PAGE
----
Mouse has made numerous pitstops in the NFL as well, most notably when he was an assistant with the Detroit Lions during the late 80s – early 90’s building the “Silver Stretch Offense” and also spent time with the Atlanta Falcons. He was influential with Jack Pardee who adopted the Run and Shoot from him utilizing it with both the Houston Cougars to epic proportions in the NCAA level, the Houston Oilers in the NFL, and the Birmingham Barracudas in the CFL.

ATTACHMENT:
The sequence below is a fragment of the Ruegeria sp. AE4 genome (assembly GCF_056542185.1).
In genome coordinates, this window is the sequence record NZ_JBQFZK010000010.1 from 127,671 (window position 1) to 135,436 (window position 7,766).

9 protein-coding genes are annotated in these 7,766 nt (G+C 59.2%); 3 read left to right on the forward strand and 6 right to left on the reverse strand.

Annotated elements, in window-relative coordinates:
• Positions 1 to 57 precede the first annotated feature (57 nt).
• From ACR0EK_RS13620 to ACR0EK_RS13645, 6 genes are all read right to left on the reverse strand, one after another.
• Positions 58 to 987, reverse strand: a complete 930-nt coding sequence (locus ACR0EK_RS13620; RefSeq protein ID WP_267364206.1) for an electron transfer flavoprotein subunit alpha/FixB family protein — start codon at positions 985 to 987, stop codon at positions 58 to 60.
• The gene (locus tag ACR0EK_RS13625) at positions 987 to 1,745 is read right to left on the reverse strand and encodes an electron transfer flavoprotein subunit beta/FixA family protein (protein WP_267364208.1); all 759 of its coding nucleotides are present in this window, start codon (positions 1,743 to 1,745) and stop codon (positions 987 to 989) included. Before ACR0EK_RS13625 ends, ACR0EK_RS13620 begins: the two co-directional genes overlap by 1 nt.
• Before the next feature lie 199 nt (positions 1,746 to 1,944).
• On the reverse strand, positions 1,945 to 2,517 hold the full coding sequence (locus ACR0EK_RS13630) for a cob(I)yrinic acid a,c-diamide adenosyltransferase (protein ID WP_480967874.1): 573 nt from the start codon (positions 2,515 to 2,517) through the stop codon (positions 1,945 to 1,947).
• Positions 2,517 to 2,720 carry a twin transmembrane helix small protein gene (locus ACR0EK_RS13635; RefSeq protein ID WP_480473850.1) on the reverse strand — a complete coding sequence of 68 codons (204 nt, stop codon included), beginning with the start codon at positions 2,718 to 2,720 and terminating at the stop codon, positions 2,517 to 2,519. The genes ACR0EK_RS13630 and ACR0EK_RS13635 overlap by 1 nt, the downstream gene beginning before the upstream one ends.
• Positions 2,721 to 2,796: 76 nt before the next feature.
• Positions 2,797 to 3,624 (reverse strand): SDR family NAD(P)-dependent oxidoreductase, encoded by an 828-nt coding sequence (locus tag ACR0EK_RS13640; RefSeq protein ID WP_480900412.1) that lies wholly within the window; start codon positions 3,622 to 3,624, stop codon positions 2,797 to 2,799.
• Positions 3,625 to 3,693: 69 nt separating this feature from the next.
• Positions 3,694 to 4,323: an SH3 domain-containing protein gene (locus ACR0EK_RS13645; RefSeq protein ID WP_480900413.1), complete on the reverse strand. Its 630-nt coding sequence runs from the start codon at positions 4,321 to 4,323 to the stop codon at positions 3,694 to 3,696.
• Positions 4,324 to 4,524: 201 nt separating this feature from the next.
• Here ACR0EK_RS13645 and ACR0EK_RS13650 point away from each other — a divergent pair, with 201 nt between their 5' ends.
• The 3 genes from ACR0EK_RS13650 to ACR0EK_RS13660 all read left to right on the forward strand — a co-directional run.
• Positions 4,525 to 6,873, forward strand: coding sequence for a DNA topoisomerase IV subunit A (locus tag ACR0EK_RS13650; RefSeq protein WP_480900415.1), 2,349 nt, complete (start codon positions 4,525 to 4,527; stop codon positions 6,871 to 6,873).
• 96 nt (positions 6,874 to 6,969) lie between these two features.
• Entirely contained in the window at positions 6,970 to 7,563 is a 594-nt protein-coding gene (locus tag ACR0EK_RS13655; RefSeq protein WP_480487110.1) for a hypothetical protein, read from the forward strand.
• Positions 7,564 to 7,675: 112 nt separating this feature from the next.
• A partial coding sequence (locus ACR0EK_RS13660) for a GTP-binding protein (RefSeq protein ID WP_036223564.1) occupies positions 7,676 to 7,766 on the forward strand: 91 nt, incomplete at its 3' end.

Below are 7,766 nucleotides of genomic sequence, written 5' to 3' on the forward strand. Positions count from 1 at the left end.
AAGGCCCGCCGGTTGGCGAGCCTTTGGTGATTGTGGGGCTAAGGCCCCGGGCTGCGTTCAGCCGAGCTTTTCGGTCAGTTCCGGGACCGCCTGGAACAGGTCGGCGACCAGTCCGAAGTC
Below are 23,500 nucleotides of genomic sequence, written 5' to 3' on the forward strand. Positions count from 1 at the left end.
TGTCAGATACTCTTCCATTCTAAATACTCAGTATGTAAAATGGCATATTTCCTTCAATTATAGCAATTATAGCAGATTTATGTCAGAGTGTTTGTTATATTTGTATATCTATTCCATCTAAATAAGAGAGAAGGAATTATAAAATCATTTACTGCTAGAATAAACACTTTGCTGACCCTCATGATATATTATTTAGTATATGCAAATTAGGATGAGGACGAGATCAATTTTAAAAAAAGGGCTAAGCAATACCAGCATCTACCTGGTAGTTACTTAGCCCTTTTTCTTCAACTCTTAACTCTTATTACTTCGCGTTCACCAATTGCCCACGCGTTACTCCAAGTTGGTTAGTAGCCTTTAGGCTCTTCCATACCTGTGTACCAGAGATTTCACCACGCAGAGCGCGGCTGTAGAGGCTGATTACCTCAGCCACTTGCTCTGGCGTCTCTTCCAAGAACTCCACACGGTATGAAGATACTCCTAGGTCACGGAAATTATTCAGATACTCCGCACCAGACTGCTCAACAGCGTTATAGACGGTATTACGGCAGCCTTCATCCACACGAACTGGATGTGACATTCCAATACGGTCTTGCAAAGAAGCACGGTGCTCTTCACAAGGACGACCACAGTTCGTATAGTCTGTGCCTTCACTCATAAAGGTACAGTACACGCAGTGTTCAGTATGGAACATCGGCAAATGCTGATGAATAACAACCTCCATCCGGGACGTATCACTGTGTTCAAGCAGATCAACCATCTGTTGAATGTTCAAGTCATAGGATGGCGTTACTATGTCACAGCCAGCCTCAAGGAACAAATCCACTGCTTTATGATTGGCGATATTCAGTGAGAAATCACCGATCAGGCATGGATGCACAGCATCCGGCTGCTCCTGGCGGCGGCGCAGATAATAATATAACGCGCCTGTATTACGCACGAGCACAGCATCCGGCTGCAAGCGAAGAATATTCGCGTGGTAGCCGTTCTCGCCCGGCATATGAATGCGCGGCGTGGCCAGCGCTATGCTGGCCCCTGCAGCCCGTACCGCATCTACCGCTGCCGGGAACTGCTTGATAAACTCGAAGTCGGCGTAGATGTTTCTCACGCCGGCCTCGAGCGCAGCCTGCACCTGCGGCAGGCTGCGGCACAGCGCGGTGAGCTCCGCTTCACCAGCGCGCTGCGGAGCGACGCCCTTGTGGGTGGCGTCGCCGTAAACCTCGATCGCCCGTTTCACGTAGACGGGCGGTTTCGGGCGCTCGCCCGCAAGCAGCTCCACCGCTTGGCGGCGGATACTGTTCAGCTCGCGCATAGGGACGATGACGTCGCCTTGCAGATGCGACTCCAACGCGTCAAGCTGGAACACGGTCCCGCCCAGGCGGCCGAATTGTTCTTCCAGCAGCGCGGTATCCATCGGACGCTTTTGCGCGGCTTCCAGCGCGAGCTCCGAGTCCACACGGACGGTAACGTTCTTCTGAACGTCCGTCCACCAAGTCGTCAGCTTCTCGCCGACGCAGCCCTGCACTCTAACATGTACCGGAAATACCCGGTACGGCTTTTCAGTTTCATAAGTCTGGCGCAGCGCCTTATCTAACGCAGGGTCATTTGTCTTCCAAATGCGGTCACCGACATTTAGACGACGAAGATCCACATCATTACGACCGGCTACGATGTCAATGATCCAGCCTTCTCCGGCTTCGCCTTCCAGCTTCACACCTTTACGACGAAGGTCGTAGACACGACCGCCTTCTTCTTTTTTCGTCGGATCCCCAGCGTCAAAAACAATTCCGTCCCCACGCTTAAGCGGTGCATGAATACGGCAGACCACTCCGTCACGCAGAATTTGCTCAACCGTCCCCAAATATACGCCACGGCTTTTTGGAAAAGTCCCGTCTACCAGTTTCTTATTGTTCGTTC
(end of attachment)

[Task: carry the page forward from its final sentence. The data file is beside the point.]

Davis returned to the college ranks after his stints in the NFL and WLAF. He currently serves with the Hawaii Warriors as their wide recievers coach and was inducted into the Portland State HoF. I sent off for his autograph while he was coaching the Knights in 1992 and then just this year while he was with the Warriors and he responded in under 30 days. His WLAF statistics are below.

W 11   L 9   T 0  Pct .555